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Author: Ron Graham

Letter of James

Speaking With Care
—The S in James

Here in this fifth and final lesson, James talks to us about our troublesome tongues.

1 Word pictures of the tongue (James 3)

2 Speaking with care

 James 2:12  James cautions us to be careful of how we speak and what we say. We must learn, says James, to control our communication with others. It's one of the criteria by which we will be judged. "So speak, and so act, as those who are to be judged by the law of liberty".

Christ is not only our Saviour, but he is also our Lawgiver and Judge. It is true that there is "no condemnation for those who are in Christ Jesus" (Romans 8:1).

However, that does not give us the liberty to do and say whatever we please. We must "so speak and so act" as our Master commands and left us an example.

3 Different kinds of wrong speaking

In his letter, James alludes to many kinds of wrong speaking. We will start in chapter one and notice each occurrence as we come to it, working our way through the letter.

Twisted truth James 1:13  "Let no one say, 'I am tempted by God'". This is an example of a twisted truth. God allows us to be tempted, and strengthens us in our temptations, so he is certainly involved in our temptations —not divorced from them. God bears definite responsibilities in our temptations (see 1Corinthians 10:13).

However to say that God is tempting us, or that he is causing us to be tempted, is twisting the truth. The twisted truth, and its first cousin the half-truth, are among the most popular forms of lying.

Angry words James 1:19-20  "Let every one be quick to hear, slow to speak, and slow to anger; for the anger of man does not achieve the righteousness of God".

When our anger is like God's anger, when it is a righteous anger, then it will achieve the righteousness of God. Angry words, however, are often unjustified, ill considered, and therefore do a lot of harm.

This verse does not say, "Do not be angry". It says, rather, "Be slow to anger". Consider your reasons, your motives, and your words, before you express your wrath.

Idle words James 1:26  "If anyone thinks himself to be religious, and yet does not bridle his tongue this man's religion is worthless". It is not just in moments of anger that we must control the tongue, but at all times. A joke, a piece of news, whatever — if it cannot be uttered to good purpose, it should not be uttered at all (cf Ephesians4:29 and James 1:21).

Flattery James 2:3  "If you pay special attention to the one who is wearing fine clothes and say, 'You sit here in a good place' have you not evil motives?". Paying or accepting a well-deserved compliment, or expression of respect, is good. However, beware of flattering speech and the motives behind it.

Insults James 2:3,6  "If you say to the poor man, 'You stand up over there or sit down by my footstool,' you have dishonoured the man". It is easy to put people down, but it isn't right.

Insincerity James 2:15-16  "If a brother or sister is without clothing and in need of daily food, and one of you says to them, 'Go in peace, be warmed, and be filled' —and yet you do not give them what is necessary for their body, what use is that?" Talk, they say, is cheap. We, however, should always say what we mean, and mean what we say.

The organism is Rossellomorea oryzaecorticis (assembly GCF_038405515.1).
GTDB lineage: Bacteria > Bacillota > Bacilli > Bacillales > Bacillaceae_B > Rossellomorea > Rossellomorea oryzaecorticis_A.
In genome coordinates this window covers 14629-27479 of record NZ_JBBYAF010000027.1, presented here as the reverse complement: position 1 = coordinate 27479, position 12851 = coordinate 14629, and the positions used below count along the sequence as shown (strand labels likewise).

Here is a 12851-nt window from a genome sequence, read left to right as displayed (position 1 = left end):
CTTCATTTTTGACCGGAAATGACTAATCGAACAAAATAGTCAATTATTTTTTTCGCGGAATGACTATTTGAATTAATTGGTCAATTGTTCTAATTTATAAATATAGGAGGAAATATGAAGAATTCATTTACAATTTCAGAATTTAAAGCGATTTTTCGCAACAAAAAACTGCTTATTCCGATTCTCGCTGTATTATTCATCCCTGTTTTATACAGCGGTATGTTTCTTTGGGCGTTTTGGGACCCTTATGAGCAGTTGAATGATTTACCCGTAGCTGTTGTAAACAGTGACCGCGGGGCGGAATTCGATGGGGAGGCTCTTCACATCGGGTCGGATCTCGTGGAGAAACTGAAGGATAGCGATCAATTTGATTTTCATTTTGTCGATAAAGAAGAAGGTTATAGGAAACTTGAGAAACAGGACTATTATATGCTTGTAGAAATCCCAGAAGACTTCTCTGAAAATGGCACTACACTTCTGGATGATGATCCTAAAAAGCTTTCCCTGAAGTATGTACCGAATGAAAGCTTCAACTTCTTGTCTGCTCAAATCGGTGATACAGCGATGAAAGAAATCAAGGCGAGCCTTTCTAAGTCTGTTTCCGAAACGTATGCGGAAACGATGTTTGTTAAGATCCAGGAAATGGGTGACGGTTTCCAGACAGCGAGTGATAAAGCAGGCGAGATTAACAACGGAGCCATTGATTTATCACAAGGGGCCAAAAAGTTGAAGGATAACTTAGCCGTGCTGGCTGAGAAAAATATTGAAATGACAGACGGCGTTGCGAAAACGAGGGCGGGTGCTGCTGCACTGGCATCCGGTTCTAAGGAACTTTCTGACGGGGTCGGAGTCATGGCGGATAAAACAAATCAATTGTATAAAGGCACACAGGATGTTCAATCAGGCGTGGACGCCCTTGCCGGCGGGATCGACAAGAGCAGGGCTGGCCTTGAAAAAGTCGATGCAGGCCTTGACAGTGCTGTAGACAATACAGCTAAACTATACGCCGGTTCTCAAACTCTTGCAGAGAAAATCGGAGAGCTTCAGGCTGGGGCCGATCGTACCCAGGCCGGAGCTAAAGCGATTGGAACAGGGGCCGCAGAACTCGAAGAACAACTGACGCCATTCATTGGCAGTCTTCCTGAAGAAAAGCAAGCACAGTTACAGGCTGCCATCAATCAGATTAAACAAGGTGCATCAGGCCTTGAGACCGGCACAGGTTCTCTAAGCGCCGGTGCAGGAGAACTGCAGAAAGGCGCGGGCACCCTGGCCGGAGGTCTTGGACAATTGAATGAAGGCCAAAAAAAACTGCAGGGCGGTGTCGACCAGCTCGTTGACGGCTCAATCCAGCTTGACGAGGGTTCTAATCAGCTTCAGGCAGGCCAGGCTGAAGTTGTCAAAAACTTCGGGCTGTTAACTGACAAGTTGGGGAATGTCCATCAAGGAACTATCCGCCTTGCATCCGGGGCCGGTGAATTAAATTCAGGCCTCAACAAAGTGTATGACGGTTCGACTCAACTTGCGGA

Bitterness James 3:9-10  "Out of the same mouth come both blessing and cursing. My brethren, these things ought not to be so. Does a fountain give fresh and bitter water from the same opening?"

To express regret, disappointment, disapproval, and such like, is not to be "bitter". Can you clarify what is? It has to do with grudges, blaming, not letting go and leaving vengeance to God. It has to do with focussing on past evil instead of good whether in past, present, or future.

Quarrelling James 4:1-2  "What is the source of quarrels and conflicts among you? you are envious so you fight and quarrel". We will have disagreements from time to time, and these may become quite serious. However, we should not have fights and quarrels. The difference is simple...

A disagreement is (or should be) an attempt to reach agreement and to be united on what is right. A quarrel on the other hand is a fight that hurts and destroys. Those involved in a quarrel view each other as the enemy.

Boasting James 4:16  "All such boasting is evil". Nobody likes an arrogant person, however God often sees as arrogance what we accept as normal. All the people are saying, whom James calls boastful, is that they are going to some city to make money!

Their "boast" is not from pride as we commonly perceive it. We ourselves are very likely to say similar things, not realizing that we are boasting by leaving the will of God out of the picture, forgetting that it is not within man to direct his own steps.

Complaining James 5:9  "Do not complain against one another". This must be a fairly common problem, because we have a lot of words for it: complain, grumble, whinge, gripe, nag, carp, grizzle... the list goes on. Sometimes it may be legitimate to lodge a complaint about something. But grumbling and griping about each other on every little point real or imagined is destructive.

Swearing James 5:12  "Above all, my brethren, do not swear..." . Swearing and blasphemy commonly express ordinary reactions such as surprise ("Bloody oath!") or amusement ("Oh my God!"), or annoyance. People use oaths for the most mundane assertions. We need to keep our speech free from such things.

HOMEWORK As an exercise, you might like to comb through the book of Proverbs for wise sayings about the tongue and our manner of speech.


Webservant Ron Graham

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